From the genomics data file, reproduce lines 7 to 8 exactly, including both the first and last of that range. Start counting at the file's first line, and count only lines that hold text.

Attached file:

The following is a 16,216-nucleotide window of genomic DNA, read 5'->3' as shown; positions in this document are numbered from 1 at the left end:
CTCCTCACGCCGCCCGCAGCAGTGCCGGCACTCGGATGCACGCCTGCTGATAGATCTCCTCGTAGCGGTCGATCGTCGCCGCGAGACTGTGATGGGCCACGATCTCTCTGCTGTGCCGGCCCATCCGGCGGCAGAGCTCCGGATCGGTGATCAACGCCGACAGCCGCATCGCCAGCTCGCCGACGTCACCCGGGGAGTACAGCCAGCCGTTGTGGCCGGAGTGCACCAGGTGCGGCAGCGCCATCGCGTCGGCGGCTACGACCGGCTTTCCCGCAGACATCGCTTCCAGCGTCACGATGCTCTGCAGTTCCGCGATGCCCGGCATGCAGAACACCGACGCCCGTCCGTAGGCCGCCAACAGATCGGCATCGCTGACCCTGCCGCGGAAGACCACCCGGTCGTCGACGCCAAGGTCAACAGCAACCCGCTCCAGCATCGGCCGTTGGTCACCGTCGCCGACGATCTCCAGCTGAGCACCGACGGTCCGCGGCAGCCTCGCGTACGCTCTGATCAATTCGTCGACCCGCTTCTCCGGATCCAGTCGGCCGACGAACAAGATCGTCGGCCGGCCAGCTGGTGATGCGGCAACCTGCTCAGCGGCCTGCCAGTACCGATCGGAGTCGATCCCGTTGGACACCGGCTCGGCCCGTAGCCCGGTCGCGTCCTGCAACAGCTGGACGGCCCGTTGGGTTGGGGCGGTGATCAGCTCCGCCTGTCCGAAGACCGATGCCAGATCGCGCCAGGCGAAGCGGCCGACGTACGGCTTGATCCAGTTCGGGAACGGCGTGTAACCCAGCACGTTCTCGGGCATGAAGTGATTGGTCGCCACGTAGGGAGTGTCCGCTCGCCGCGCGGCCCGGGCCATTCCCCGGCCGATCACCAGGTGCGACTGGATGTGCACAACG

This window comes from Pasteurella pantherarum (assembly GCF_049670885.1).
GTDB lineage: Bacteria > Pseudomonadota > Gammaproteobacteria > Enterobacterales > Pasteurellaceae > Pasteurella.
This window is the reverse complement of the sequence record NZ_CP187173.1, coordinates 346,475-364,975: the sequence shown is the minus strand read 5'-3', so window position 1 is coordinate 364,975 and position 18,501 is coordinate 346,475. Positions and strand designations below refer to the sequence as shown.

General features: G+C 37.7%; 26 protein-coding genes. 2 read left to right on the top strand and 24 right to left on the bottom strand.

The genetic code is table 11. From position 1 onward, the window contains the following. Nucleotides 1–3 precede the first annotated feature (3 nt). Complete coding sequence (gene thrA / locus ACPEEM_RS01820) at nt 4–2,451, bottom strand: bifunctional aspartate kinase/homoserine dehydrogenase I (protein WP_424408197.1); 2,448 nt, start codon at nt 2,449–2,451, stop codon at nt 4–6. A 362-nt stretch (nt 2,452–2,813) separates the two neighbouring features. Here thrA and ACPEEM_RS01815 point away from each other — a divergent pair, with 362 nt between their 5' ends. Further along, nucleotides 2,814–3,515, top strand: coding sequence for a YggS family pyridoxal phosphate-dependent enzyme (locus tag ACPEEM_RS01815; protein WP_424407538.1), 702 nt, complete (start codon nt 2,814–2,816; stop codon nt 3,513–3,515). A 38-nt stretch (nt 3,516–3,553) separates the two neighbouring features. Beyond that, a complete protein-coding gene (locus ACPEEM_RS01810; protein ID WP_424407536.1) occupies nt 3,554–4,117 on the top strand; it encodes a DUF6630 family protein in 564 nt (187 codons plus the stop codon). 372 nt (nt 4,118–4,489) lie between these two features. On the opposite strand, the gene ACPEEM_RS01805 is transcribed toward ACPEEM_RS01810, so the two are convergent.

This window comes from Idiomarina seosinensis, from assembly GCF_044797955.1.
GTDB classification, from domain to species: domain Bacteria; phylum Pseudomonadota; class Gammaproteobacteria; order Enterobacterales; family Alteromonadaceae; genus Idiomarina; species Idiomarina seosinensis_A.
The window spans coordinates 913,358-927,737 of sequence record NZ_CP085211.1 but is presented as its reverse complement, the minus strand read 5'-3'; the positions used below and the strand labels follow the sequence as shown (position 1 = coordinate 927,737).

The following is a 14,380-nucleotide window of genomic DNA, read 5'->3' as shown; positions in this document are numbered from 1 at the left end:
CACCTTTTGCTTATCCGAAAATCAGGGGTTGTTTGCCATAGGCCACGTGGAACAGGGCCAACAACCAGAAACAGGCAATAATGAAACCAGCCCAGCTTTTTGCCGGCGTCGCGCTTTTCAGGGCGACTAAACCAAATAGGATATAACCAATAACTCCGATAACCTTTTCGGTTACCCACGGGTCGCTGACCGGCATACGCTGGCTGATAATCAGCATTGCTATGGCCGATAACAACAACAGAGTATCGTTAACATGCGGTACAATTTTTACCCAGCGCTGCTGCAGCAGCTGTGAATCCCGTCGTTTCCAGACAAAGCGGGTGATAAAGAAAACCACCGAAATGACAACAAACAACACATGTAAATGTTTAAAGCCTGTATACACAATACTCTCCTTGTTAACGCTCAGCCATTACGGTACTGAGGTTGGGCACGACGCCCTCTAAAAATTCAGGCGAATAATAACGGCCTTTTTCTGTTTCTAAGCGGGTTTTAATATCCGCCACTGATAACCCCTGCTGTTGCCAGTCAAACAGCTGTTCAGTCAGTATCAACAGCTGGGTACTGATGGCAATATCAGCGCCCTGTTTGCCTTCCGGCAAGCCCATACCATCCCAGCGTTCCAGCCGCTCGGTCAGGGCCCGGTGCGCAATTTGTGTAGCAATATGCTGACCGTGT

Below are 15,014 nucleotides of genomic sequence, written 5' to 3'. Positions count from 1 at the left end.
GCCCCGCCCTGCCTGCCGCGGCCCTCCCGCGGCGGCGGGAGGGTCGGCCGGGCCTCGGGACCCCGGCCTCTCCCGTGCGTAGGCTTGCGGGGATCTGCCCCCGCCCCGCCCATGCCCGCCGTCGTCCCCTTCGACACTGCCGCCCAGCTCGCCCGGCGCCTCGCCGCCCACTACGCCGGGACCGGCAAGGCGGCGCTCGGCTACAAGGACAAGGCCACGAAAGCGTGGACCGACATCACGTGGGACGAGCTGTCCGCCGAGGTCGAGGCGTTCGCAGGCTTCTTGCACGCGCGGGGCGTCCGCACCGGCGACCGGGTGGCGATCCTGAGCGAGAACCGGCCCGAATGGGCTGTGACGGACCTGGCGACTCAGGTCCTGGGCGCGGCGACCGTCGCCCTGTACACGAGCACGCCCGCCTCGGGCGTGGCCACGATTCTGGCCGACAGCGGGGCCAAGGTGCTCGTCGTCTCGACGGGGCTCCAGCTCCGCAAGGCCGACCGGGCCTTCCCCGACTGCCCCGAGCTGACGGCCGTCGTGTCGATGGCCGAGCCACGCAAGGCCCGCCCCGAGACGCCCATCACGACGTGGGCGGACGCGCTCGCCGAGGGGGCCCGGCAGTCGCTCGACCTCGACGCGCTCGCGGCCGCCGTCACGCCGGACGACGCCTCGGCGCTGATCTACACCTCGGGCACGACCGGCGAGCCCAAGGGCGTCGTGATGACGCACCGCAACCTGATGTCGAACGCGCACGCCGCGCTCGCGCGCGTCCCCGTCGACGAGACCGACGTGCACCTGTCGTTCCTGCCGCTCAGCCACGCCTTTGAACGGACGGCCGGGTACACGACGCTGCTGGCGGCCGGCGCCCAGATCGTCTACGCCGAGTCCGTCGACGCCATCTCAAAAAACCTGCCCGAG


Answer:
The genetic code is table 11. From position 1 onward, the window contains the following. Nucleotides 1–3 precede the first annotated feature (3 nt). Complete coding sequence (gene thrA / locus ACPEEM_RS01820) at nt 4–2,451, bottom strand: bifunctional aspartate kinase/homoserine dehydrogenase I (protein WP_424408197.1); 2,448 nt, start codon at nt 2,449–2,451, stop codon at nt 4–6. A 362-nt stretch (nt 2,452–2,813) separates the two neighbouring features. Here thrA and ACPEEM_RS01815 point away from each other — a divergent pair, with 362 nt between their 5' ends. Further along, nucleotides 2,814–3,515, top strand: coding sequence for a YggS family pyridoxal phosphate-dependent enzyme (locus tag ACPEEM_RS01815; protein WP_424407538.1), 702 nt, complete (start codon nt 2,814–2,816; stop codon nt 3,513–3,515). A 38-nt stretch (nt 3,516–3,553) separates the two neighbouring features. Beyond that, a complete protein-coding gene (locus ACPEEM_RS01810; protein ID WP_424407536.1) occupies nt 3,554–4,117 on the top strand; it encodes a DUF6630 family protein in 564 nt (187 codons plus the stop codon). 372 nt (nt 4,118–4,489) lie between these two features. On the opposite strand, the gene ACPEEM_RS01805 is transcribed toward ACPEEM_RS01810, so the two are convergent.

This window comes from Idiomarina seosinensis, from assembly GCF_044797955.1.